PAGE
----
Junior Woodland Players Play On


Courtesy of Howard Lau

Stacey Warren, Reporter

Each summer, the town of Woodland Park is graced with amazing performances put on by the Junior Woodland Players. This group of entertainers ranges from ages 10-18. They have performed everything from Peter Pan to Tom Sawyer. This year, the directors and cast of JWP are preparing for their 15th annual spectacular summer musical.

High school leading actor, Brandon Lau, says, “I wouldn’t have had the skill or experience to play any of my big roles if I hadn’t been in JWP. It’s where I started.”

To explain the reasoning behind this opportunity filled organization, a quote from the website says it all:  “The participants will expand their creativity in a safe and healthy environment by exploring who they are and building self-esteem through a variety of activities such as singing, dancing, acting, and set design.”

The goal of JWP is, “to create a life-long foundation for enjoying and appreciating the arts.”

Lau would recommend JWP for “anyone and everyone! There is nothing to lose and everything to gain. The friends, the skill, the experience. It’s a great program.”

Former player, Tyler Schad, seconds this statement, “I would recommend it to any kids who have thought about doing theater, even if they haven’t tried it before. It’s a great program for any experience level!”

According to recent studies, being involved in the arts can increase the level at which students perceive and understand their studies. Charles Fowler and Bernard McMullan of ERIC.gov state that there are various reasons for which the arts are beneficial to education. “The arts can foster committed and exciting school culture, build bridges to a larger community, and humanize the learning environment.”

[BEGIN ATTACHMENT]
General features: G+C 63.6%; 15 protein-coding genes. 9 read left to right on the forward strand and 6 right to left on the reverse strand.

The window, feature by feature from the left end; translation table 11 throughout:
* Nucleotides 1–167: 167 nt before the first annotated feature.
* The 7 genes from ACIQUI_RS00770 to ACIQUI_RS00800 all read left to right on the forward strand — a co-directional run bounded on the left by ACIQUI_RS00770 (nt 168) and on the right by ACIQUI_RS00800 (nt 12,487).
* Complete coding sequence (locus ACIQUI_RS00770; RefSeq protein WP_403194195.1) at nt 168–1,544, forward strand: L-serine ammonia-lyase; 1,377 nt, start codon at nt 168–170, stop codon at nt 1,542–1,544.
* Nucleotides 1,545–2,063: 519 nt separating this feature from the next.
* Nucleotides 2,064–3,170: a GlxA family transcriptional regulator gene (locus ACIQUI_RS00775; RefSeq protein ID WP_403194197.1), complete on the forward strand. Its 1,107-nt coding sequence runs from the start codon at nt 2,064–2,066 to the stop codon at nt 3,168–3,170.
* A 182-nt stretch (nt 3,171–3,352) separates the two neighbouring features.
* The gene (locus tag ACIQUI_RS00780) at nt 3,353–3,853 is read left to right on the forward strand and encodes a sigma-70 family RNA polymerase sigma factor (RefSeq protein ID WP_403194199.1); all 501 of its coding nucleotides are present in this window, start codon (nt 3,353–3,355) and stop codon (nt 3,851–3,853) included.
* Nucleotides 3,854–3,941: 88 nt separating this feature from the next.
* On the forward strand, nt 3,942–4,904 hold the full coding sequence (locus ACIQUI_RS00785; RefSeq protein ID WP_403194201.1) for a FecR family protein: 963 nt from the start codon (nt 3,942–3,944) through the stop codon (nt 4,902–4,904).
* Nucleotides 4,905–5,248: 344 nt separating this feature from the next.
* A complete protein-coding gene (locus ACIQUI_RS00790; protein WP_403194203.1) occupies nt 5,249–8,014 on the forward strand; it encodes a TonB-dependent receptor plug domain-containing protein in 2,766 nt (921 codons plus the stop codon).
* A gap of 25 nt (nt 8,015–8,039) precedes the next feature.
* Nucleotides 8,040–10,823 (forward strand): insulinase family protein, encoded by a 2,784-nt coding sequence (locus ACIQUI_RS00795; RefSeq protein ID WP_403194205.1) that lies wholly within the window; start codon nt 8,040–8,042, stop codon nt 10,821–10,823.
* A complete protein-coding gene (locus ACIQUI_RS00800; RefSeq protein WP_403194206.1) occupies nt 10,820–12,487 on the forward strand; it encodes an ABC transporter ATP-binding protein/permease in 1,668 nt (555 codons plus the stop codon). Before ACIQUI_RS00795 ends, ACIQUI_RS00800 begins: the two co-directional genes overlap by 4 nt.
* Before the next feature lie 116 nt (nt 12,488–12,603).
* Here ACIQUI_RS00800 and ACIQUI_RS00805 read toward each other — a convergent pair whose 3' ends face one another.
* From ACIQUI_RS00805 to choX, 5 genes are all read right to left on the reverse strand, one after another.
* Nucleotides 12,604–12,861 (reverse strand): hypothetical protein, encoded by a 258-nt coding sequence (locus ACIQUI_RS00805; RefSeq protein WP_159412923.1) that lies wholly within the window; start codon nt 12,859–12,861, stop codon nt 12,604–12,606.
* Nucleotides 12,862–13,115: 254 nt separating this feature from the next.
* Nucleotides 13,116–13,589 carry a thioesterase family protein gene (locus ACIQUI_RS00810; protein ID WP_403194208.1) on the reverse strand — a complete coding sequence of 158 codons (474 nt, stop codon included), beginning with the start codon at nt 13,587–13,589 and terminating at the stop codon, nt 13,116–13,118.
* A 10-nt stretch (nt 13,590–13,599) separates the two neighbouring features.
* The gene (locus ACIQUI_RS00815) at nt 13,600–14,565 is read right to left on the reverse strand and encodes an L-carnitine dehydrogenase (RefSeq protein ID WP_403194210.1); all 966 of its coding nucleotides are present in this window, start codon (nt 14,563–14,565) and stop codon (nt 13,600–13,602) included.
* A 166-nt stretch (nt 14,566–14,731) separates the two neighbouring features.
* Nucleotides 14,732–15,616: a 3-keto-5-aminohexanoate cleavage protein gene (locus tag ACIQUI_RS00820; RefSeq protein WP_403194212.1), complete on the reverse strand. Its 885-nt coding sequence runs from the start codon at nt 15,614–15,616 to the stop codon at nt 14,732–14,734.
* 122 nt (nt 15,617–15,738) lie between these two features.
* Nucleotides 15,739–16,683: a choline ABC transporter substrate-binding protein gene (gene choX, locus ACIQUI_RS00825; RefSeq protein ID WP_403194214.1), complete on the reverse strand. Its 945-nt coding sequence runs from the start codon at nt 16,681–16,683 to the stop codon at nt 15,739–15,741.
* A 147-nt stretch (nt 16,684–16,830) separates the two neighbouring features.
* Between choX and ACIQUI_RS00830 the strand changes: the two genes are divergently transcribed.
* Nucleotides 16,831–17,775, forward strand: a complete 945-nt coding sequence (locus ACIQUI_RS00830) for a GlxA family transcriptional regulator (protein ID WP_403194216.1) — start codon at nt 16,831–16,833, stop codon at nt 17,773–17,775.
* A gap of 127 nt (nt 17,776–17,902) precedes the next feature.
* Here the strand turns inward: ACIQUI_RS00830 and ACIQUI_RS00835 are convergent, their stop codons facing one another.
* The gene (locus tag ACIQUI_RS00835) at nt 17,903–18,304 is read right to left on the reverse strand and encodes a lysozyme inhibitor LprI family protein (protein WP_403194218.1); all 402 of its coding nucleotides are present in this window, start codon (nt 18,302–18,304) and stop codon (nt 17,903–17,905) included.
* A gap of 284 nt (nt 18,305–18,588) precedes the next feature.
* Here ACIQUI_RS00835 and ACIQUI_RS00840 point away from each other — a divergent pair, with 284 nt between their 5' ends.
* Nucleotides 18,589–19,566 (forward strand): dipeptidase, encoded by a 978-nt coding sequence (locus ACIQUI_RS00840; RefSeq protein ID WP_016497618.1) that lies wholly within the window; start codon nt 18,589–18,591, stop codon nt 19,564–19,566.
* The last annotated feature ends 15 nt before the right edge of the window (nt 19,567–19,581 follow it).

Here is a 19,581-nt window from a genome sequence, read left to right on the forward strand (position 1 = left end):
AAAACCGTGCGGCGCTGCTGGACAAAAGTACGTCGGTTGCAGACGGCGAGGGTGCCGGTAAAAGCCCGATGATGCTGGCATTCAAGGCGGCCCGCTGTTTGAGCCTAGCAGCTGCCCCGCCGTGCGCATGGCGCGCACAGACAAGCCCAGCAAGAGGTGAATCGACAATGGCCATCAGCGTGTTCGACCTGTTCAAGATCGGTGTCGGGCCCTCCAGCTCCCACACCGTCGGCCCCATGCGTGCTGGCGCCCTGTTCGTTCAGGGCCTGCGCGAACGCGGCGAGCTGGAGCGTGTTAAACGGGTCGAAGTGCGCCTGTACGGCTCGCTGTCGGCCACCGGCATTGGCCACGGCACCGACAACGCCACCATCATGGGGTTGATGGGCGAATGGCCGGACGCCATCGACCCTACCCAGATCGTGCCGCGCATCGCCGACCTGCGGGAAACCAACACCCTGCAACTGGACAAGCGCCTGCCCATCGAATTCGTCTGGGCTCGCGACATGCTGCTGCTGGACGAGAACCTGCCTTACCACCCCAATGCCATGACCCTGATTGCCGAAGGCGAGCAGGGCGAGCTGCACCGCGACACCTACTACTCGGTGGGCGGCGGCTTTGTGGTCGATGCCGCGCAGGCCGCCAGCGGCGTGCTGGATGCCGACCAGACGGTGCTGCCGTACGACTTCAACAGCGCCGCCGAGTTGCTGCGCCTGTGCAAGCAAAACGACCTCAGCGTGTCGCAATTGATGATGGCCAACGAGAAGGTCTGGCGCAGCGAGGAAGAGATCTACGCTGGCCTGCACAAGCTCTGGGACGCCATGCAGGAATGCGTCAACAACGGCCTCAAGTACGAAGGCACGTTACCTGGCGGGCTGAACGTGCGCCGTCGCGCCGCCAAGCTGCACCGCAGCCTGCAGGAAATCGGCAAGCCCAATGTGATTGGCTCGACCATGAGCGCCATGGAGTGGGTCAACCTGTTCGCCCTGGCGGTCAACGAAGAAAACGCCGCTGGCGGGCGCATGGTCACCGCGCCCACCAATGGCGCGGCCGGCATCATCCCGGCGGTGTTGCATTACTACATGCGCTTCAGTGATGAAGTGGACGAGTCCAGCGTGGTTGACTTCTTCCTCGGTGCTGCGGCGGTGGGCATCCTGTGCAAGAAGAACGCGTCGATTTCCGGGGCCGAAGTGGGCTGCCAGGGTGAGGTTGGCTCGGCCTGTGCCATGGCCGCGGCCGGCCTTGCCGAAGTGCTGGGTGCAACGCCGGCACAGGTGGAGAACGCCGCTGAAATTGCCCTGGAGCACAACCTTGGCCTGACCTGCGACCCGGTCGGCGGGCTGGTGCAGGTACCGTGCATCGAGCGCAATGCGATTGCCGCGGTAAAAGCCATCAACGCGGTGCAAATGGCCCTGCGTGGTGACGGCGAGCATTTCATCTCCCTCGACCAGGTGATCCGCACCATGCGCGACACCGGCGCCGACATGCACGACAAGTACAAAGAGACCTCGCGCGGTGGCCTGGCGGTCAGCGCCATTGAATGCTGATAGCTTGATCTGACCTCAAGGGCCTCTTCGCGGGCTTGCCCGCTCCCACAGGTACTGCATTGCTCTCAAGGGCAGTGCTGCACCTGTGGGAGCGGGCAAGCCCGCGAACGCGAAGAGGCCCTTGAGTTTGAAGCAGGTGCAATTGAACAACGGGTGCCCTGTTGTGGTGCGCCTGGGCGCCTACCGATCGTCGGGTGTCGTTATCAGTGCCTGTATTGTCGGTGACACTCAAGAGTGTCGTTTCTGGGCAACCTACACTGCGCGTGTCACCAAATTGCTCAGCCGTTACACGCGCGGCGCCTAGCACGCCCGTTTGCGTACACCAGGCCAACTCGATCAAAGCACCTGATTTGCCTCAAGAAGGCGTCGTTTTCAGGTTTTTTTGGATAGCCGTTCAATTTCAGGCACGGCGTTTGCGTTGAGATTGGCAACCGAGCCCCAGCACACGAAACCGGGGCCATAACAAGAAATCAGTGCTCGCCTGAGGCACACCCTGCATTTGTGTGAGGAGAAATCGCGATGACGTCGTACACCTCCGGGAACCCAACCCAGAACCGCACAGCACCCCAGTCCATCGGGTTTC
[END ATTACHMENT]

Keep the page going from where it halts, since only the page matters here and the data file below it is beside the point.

Lau agrees with this, stating that through JWP he was introduced to academics in the high school years before he attended. “I was comfortable and confident, and that has helped me in more than just academics.”

Beyond the academic and theatre education and experience, Schad says, “I definitely met some amazing people and learned that drama was something I [want] to continue doing.”

Auditions for the next musical, “A Midsummer Night’s Western,” a twist on Shakespeare’s “A Midsummer Night’s Dream,” were held May 3rd. To audition, players were encouraged to bring a song to sing and a short monologue. For more information on how to get involved, please contact Teri McClintock ((719) 659-9048) or Beth Huber ((719) 393-2651) or go to their website at jrwoodlandplayers.org.

The young players work incredibly hard to put on the best performances. Support from their peers and members of their town are greatly appreciated. Be sure to put “A Midsummer Night’s Western” on your calendar this summer during the last weekend of July and the first of August to show your support.